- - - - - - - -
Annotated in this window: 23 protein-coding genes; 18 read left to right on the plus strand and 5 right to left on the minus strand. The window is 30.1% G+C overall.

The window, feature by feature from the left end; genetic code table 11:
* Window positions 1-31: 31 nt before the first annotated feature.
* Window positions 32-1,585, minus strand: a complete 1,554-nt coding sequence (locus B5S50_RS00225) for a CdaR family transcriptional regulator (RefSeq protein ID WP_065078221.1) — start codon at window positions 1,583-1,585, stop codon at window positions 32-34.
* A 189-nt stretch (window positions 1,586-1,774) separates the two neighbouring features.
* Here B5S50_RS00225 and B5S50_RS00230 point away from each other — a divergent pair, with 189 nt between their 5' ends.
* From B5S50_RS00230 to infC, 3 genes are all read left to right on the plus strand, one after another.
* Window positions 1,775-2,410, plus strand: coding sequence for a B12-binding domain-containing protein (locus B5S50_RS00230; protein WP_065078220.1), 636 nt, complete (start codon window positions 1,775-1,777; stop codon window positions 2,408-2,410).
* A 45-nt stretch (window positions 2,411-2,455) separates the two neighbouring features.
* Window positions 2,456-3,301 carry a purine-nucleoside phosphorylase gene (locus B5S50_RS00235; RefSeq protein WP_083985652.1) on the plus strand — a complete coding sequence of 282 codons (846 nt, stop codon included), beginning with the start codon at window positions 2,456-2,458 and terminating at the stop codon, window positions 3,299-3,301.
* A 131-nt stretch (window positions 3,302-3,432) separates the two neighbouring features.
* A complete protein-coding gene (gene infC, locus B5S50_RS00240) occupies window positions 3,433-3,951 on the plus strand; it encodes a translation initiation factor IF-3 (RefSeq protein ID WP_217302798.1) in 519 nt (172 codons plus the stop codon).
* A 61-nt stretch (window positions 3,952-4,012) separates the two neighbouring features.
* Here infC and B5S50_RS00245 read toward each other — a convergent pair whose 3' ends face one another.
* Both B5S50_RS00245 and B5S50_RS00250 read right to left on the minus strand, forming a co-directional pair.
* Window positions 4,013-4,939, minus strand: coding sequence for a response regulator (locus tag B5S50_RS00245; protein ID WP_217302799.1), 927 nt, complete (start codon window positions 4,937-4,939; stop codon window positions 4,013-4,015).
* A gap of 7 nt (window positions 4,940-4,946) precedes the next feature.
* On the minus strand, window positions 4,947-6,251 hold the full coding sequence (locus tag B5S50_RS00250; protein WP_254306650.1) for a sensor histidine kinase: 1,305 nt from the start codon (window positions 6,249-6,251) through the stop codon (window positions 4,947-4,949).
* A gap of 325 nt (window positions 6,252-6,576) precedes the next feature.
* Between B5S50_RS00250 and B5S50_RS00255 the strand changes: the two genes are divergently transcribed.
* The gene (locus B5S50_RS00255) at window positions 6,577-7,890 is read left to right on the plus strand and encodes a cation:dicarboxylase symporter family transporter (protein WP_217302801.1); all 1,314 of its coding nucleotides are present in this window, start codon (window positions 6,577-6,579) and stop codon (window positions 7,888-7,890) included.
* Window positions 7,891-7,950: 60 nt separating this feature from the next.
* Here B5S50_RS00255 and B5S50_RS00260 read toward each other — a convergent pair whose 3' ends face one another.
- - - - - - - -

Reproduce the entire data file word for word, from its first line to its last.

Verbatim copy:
Annotated in this window: 23 protein-coding genes; 18 read left to right on the plus strand and 5 right to left on the minus strand. The window is 30.1% G+C overall.

The window, feature by feature from the left end; genetic code table 11:
* Window positions 1-31: 31 nt before the first annotated feature.
* Window positions 32-1,585, minus strand: a complete 1,554-nt coding sequence (locus B5S50_RS00225) for a CdaR family transcriptional regulator (RefSeq protein ID WP_065078221.1) — start codon at window positions 1,583-1,585, stop codon at window positions 32-34.
* A 189-nt stretch (window positions 1,586-1,774) separates the two neighbouring features.
* Here B5S50_RS00225 and B5S50_RS00230 point away from each other — a divergent pair, with 189 nt between their 5' ends.
* From B5S50_RS00230 to infC, 3 genes are all read left to right on the plus strand, one after another.
* Window positions 1,775-2,410, plus strand: coding sequence for a B12-binding domain-containing protein (locus B5S50_RS00230; protein WP_065078220.1), 636 nt, complete (start codon window positions 1,775-1,777; stop codon window positions 2,408-2,410).
* A 45-nt stretch (window positions 2,411-2,455) separates the two neighbouring features.
* Window positions 2,456-3,301 carry a purine-nucleoside phosphorylase gene (locus B5S50_RS00235; RefSeq protein WP_083985652.1) on the plus strand — a complete coding sequence of 282 codons (846 nt, stop codon included), beginning with the start codon at window positions 2,456-2,458 and terminating at the stop codon, window positions 3,299-3,301.
* A 131-nt stretch (window positions 3,302-3,432) separates the two neighbouring features.
* A complete protein-coding gene (gene infC, locus B5S50_RS00240) occupies window positions 3,433-3,951 on the plus strand; it encodes a translation initiation factor IF-3 (RefSeq protein ID WP_217302798.1) in 519 nt (172 codons plus the stop codon).
* A 61-nt stretch (window positions 3,952-4,012) separates the two neighbouring features.
* Here infC and B5S50_RS00245 read toward each other — a convergent pair whose 3' ends face one another.
* Both B5S50_RS00245 and B5S50_RS00250 read right to left on the minus strand, forming a co-directional pair.
* Window positions 4,013-4,939, minus strand: coding sequence for a response regulator (locus tag B5S50_RS00245; protein ID WP_217302799.1), 927 nt, complete (start codon window positions 4,937-4,939; stop codon window positions 4,013-4,015).
* A gap of 7 nt (window positions 4,940-4,946) precedes the next feature.
* On the minus strand, window positions 4,947-6,251 hold the full coding sequence (locus tag B5S50_RS00250; protein WP_254306650.1) for a sensor histidine kinase: 1,305 nt from the start codon (window positions 6,249-6,251) through the stop codon (window positions 4,947-4,949).
* A gap of 325 nt (window positions 6,252-6,576) precedes the next feature.
* Between B5S50_RS00250 and B5S50_RS00255 the strand changes: the two genes are divergently transcribed.
* The gene (locus B5S50_RS00255) at window positions 6,577-7,890 is read left to right on the plus strand and encodes a cation:dicarboxylase symporter family transporter (protein WP_217302801.1); all 1,314 of its coding nucleotides are present in this window, start codon (window positions 6,577-6,579) and stop codon (window positions 7,888-7,890) included.
* Window positions 7,891-7,950: 60 nt separating this feature from the next.
* Here B5S50_RS00255 and B5S50_RS00260 read toward each other — a convergent pair whose 3' ends face one another.